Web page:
• Save money. If including more patients per practice increases data collection costs, it might be worth sampling 100 of the patients in each practice (or even fewer, depending on the outcome). Gathering data from more patients doesn't improve the chance of detecting effects of a given size.

Image: A photograph of a pile of money is shown.

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Summary: How Can We Learn More

  • Focus evaluations on quality, cost, and experience.
  • Include comparison practices that are comparable at baseline.
  • Recognize that the PCMH is a practice-level intervention and account for clustering.
  • Include as many intervention practices as possible.
  • Be strategic in identifying the right samples of patients to answer each evaluation question.
  • Rethink the number of patients from whom data are collected to answer key evaluation questions.

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Visit PCMH.AHRQ.GOV for Evidence-Based Resources

  • Primary Care Medical Home.
  • Transforming Primary Care.
  • Improving the Quality, Safety, Efficiency, and Effectiveness of U.S. Health Care.

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PCMH-Focused White Papers and Decisionmaker Briefs

  • Roles of the PCMH and Accountable Care Organizations in Care Coordination.
  • Coordinating Care in the Medical Neighborhood.
  • Choosing the Right Population and Sample Size for Medical Home Evaluations.
  • Serving Adults with Complex Health and Social Support Needs.
  • Health IT.
  • Patient Engagement.
  • Mental Health Integration.
  • Objective evidence review (forthcoming).

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Resources for Researchers and Decisionmakers Alike

  • Foundational Articles.
  • Care Coordination Measures Atlas:
    • Provides a framework for evaluating care coordination in primary care settings.
    • Reviews more than 60 validated measures.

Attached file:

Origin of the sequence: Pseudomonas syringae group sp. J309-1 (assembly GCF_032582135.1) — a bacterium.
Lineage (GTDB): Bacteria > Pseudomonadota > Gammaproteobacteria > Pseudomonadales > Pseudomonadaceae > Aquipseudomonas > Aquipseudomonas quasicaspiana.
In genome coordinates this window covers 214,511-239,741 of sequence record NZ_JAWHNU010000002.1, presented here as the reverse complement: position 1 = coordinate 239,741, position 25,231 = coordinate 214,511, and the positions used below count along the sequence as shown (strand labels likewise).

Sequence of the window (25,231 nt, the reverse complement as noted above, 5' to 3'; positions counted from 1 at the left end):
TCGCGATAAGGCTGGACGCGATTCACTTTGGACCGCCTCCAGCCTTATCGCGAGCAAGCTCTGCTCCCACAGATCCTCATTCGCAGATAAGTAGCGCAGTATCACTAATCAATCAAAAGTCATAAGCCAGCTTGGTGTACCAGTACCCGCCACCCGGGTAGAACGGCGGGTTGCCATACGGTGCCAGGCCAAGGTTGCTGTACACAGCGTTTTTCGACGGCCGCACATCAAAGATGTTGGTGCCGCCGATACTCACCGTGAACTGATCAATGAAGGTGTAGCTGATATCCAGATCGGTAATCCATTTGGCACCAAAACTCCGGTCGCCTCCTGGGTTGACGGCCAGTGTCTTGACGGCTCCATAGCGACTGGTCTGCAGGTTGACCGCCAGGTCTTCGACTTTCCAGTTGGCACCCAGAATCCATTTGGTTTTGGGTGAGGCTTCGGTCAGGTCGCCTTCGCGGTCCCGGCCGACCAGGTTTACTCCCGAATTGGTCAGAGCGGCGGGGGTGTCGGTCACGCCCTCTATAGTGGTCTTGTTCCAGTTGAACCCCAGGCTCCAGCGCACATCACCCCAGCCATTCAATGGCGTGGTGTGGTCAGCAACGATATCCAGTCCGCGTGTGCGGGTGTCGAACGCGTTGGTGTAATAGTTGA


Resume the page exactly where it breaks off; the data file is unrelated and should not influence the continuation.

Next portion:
• Searchable Citations Database:
    • Approximately 850 citations.
    • Journal articles, reports, policy briefs, newsletters.
    • Search by topic, population, keyword, or bibliographical data.
  • Practice Facilitation How-To Guide (forthcoming):
    • How to establish a practice facilitation program to support primary care transformation.

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Catalogue of Federal PCMH Activities

  • Summarizes PCMH-related work of departments and agencies participating in a Federal PCMH Collaborative, including AHRQ, CMS, Department of Defence (DOD), Health Resources and Services Administration (HRSA), National Institutes of Health/National Cancer Institute (NIH/NCI), Substance Abuse and Mental Health Services Administration (SAMHSA), and the VA.
  • Details how agencies are working together to improve primary care delivery system.

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For More Information Visit

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Discussion

  • In addition to reflecting on what this information means for you, we are interested in hearing from you about where you think AHRQ should go next to support the further development of the PCMH:
    • Research.
    • Evaluation.
    • Methods.
    • Technical assistance.
Page last reviewed March 2012
Internet Citation: Patient-Centered Medical Homes: What Do We Know and How Can We Learn More. March 2012. Agency for Healthcare Research and Quality, Rockville, MD. http://www.ahrq.gov/news/events/conference/2011/meyers-parchman-peikes/index.html